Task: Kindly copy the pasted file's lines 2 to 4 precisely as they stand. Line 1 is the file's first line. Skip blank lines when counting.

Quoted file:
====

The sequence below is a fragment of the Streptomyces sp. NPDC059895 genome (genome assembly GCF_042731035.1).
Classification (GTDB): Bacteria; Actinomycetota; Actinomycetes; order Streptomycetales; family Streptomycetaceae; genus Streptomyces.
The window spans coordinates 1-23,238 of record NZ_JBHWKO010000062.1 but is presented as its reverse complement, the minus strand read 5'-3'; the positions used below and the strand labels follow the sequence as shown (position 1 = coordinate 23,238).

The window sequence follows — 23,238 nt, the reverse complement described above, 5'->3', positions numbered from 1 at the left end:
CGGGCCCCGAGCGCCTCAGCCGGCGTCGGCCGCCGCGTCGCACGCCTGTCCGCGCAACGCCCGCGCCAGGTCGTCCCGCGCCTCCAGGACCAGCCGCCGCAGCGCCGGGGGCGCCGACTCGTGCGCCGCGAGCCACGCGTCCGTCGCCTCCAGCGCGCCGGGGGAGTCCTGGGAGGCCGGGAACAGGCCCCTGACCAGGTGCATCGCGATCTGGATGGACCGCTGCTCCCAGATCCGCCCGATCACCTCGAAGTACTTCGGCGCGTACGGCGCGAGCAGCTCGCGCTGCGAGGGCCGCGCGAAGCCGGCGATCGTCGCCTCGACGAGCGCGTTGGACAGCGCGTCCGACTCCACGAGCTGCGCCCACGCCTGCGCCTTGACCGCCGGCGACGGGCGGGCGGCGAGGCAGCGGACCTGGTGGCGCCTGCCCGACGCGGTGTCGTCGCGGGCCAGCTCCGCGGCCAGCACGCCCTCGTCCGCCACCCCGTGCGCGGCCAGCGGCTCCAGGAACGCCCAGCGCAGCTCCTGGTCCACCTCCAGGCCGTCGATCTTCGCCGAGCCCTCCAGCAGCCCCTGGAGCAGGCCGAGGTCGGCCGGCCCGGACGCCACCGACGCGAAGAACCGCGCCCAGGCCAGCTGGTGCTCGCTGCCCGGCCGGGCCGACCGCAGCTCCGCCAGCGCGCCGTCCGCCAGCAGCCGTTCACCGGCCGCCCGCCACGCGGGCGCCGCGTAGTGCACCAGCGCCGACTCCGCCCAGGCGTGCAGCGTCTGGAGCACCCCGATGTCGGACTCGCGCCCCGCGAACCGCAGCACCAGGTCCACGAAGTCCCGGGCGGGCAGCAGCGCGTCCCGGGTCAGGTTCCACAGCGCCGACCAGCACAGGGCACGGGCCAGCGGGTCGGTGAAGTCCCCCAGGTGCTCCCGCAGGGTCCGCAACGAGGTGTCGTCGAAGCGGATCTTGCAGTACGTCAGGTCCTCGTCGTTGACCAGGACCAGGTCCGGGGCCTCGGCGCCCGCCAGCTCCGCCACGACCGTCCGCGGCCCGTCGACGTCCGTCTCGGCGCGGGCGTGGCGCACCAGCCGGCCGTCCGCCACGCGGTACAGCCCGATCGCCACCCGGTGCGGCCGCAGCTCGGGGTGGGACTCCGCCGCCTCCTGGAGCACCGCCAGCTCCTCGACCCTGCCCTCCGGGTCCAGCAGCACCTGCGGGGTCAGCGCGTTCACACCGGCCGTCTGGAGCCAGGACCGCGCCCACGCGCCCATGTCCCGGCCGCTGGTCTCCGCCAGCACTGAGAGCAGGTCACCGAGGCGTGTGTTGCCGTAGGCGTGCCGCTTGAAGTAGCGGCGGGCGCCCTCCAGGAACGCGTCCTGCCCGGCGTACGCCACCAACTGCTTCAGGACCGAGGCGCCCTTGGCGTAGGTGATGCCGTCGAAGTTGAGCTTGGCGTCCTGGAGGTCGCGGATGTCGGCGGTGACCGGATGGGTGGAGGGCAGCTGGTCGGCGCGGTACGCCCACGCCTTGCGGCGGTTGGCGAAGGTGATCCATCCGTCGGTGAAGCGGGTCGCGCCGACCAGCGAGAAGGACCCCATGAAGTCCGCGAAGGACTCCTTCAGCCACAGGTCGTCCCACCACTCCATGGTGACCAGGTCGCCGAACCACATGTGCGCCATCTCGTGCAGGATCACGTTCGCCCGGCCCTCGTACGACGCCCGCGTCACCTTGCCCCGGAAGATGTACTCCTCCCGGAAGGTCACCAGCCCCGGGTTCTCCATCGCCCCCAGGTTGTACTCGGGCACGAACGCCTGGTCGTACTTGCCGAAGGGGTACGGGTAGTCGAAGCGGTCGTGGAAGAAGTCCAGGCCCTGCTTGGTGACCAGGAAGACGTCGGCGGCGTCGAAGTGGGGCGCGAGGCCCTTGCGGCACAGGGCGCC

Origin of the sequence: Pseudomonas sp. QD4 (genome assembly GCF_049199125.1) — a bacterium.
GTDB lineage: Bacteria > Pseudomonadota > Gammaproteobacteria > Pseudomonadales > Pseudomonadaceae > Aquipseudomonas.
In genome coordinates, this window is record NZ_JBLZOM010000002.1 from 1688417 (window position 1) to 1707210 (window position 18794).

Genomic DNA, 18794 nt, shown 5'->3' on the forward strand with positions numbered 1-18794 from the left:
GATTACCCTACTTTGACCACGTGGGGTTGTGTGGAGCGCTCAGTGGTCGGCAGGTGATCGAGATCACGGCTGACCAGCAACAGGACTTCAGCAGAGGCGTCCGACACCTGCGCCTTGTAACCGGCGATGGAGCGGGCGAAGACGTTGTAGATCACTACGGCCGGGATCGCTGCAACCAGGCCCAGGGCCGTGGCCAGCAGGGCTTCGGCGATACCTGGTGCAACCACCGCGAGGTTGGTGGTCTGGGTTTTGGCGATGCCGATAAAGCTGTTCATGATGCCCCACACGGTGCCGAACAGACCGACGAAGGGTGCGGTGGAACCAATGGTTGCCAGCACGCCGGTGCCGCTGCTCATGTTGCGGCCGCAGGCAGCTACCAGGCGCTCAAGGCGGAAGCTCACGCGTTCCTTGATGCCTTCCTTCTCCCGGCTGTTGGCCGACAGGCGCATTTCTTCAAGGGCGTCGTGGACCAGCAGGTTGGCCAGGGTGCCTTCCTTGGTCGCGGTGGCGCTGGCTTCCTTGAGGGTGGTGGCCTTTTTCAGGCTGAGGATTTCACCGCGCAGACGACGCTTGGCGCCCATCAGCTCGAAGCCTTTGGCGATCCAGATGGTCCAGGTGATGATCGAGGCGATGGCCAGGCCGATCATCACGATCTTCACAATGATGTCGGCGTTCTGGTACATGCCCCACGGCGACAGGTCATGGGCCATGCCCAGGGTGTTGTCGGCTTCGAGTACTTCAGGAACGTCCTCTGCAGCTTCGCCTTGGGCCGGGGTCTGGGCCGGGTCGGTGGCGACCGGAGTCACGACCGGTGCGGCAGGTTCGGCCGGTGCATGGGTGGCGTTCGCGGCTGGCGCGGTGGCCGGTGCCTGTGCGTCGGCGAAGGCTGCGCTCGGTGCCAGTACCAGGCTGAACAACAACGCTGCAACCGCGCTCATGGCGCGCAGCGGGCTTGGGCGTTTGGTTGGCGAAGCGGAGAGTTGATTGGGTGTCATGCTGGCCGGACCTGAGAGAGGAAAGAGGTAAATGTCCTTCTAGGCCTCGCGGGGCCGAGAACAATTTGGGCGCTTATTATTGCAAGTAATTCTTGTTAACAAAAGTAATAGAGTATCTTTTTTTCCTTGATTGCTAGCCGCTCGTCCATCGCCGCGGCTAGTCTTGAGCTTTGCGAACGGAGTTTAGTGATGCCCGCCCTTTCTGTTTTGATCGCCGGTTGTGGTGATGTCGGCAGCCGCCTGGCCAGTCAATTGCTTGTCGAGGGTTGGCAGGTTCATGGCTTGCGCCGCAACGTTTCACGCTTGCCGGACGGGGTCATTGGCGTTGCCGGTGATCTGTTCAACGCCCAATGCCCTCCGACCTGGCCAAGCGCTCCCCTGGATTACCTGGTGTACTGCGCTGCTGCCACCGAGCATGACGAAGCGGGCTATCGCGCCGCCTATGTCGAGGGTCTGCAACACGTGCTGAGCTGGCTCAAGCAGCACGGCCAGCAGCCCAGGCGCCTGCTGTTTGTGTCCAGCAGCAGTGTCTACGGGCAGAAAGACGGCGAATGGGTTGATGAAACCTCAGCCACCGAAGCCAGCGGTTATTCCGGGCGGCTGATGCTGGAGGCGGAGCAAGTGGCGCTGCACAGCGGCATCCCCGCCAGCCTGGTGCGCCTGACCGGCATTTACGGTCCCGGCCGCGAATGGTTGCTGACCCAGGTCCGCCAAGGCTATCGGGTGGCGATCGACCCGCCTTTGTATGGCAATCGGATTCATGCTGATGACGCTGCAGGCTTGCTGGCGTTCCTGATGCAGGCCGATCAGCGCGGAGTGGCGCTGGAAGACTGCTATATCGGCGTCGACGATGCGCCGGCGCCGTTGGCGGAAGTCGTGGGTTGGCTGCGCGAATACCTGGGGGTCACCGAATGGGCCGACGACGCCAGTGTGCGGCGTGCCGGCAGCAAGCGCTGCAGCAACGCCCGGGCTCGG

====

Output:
Classification (GTDB): Bacteria; Actinomycetota; Actinomycetes; order Streptomycetales; family Streptomycetaceae; genus Streptomyces.
The window spans coordinates 1-23,238 of record NZ_JBHWKO010000062.1 but is presented as its reverse complement, the minus strand read 5'-3'; the positions used below and the strand labels follow the sequence as shown (position 1 = coordinate 23,238).

The window sequence follows — 23,238 nt, the reverse complement described above, 5'->3', positions numbered from 1 at the left end: